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Andreini v. United States

United States District Court, N.D. California

March 14, 2017

LINDA ANDREINI, et al., Plaintiffs,
v.
UNITED STATES OF AMERICA, Defendant.

          ORDER RE DISMISSAL RE: DKT. 1, 58

          JAMES DONATO UNITED STATES DISTRICT JUDGE

         This case arises out of an accident at the “Thunder Over Solano” airshow sponsored by the United States Air Force (“USAF”) in May 2014 at Travis Air Force Base. As alleged in the complaint, USAF invited Edward Andreini, an experienced aerobatic pilot, to open the show by performing a routine that included an inverted ribbon cut maneuver. Dkt. No. 1 ¶ 25. The maneuver required Andreini to invert the plane, fly low over the runway and cut a ribbon stretched between two poles with the aircraft's tail. Id. ¶ 28. For “reasons unknown, ” Andreini's plane hit the runway and came to a stop. Id. He initially radioed that he was “okay” but could not get out of the plane. Id. ¶ 29. He then said “I'm on fire -- get me out!” Id. ¶ 30. A dispatcher called for fire and rescue crews as black smoke started to rise from the aircraft. Id. Plaintiffs allege that the first fire fighting vehicle arrived approximately 4 minutes and 30 seconds after the aircraft hit the runway, and that additional help arrived approximately 5 minutes and 5 seconds after the crash. Id. ¶¶ 33-34. Andreini could not be rescued and died from “extensive thermal injuries.” Id. ¶ 34.

         The decedent's surviving spouse and children sued the United States for negligence under the Federal Tort Claims Act, 28 U.S.C. § 2671 et seq. (“FTCA”). The gravamen of the negligence claim is that “applicable regulations, directives, standards, and orders” required fire and rescue teams to be on the crash site within three minutes of the accident. See, e.g., Dkt. No. 1 ¶ 6. In plaintiffs' view, had the USAF firefighters complied with that standard, Andreini would have survived the crash. Id. Plaintiffs also brought a civil rights claim in the complaint, which was dismissed without opposition. Dkt. No. 18.

         The United States moved to dismiss the complaint for lack of subject matter jurisdiction under Federal Rules of Civil Procedure Rule 12(b)(1), and also brought an ancillary motion under Rule 12(c). Dkt. No. 58. The government's main argument is that the discretionary function exception under the FTCA, 28 U.S.C. § 2680(a), bars the negligence claim because there was no “specific mandatory directive” imposing a three-minute response time and the USAF's decisions about how and when to respond were choices grounded in policy considerations. Dkt. No. 58 at 8. The government brought a factual jurisdictional attack that relied on extrinsic evidence about its firefighting policies and procedures. See Safe Air For Everyone v. Meyer, 373 F.3d 1035, 1039 (9th Cir. 2004). The Court had previously ordered discovery related to the motion. Dkt. No. 51.

         The dilemma before the Court is that the parties have argued the jurisdiction dispute as a moving target across a spate of agency documents and standards. The complaint was premised on the allegation that the USAF was subject to a three-minute response requirement under standards promulgated by the National Fire Protection Association (“NFPA”). See, e.g., Dkt. No. 1 ¶¶ 21-22. The government denies that and says in its motion that the applicable standard is in Department of Defense Instruction 6055.06, which provides for a response time of five minutes in most cases for “unannounced” emergencies such as an unexpected air crash. See Dkt. No. 58 at 6. Plaintiffs adopt Instruction 6055.06 in their opposition brief but argue that it imposes a one-minute response requirement for “announced” emergencies, which they believe applies here. See Dkt. No. 71 at 3. Both sides compound these uncertainties by liberally citing to a plethora of other agency and administrative materials.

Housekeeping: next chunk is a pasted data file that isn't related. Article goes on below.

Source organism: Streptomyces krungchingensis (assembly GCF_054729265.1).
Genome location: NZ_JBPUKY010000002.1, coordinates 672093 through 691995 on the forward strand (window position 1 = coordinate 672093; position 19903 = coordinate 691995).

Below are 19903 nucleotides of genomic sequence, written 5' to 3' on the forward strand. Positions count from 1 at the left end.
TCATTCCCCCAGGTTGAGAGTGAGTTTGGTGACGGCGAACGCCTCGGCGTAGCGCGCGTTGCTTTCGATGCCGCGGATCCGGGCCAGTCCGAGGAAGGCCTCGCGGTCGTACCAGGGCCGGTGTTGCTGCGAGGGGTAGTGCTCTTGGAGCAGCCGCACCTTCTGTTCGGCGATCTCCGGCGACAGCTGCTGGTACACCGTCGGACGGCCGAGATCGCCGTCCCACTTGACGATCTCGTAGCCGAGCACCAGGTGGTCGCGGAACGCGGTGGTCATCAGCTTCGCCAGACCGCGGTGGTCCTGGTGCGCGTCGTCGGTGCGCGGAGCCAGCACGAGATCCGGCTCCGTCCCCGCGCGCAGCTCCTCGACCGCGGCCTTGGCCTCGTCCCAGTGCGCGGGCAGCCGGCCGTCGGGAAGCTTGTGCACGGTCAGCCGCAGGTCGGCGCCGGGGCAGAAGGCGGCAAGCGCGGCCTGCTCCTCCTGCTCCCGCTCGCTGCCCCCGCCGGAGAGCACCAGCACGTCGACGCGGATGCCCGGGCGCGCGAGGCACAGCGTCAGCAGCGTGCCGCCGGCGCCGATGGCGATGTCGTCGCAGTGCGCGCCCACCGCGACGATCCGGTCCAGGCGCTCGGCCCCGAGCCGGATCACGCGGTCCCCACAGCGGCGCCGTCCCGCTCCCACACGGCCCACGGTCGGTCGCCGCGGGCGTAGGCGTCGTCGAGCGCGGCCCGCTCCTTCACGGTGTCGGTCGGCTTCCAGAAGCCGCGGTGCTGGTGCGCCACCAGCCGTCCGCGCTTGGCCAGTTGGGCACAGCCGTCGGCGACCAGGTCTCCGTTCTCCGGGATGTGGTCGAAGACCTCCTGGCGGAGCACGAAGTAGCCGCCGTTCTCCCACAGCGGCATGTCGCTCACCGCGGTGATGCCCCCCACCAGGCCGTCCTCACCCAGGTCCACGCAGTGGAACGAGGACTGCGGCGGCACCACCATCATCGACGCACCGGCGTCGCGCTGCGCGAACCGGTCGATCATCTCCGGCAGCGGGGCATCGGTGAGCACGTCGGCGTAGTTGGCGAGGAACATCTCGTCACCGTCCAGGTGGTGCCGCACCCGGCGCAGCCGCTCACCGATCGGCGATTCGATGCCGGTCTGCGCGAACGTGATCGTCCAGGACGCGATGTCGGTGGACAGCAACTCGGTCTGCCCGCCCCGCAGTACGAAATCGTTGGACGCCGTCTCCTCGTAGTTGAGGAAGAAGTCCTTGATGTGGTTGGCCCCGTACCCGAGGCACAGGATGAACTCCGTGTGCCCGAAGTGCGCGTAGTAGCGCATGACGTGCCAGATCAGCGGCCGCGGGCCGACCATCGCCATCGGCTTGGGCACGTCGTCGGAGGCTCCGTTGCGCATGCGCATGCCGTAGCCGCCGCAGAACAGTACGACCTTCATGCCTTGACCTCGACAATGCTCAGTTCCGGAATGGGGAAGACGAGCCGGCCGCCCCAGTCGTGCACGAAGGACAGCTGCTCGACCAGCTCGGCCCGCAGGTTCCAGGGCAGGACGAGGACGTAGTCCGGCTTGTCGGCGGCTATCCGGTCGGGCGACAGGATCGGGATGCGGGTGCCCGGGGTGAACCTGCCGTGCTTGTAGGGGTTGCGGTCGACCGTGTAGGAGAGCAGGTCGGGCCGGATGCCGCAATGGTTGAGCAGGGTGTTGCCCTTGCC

The Court cannot resolve the jurisdiction issue on these shifting sands. It may be that the government is right or that plaintiffs have stated a negligence claim based on a mandatory and specific rule or regulation that precludes a discretionary function exception. See Bailey v. United States, 623 F.3d 855, 860 (9th Cir. 2010) (discretionary function exception will not apply when a rule or regulation “directs mandatory and specific action and the agency has no lawful option but to adhere to the directive.”). But the question cannot be decided on the current record because identifying the specific agency conduct the plaintiff challenges “is a necessary predicate to determining whether the government had discretion to take that action.” Young v. United States, 769 F.3d 1047, 1054 (9th Cir. 2014). This predicate is unduly vague here, which is particularly problematic because the negligence claim appears to be based entirely on the government's nonconformance with a precise response time standard. An FTCA claim may be brought on a common law duty under California law, Gonzales v. United States, 814 F.3d 1022, 1027-28 (9th Cir. 2016), but the complaint does not seem to allege a common-law theory.

         All of this also casts substantial doubt on the plausibility of the negligence claim as currently alleged. Plaintiffs appear to have moved away from the three-minute NFPA requirement as the cornerstone of their case, but that is the only the standard stated in the complaint. Consequently, the Court dismisses the complaint sua sponte with leave to amend. Gillibeau v. City of Richmond,417 F.2d 426, 431 (9th Cir. 1969). Plaintiffs may file an amended complaint no later than April 10, 2017. If plaintiffs choose to amend, they should identify the specific rules or regulations, or common law duty, on which ...


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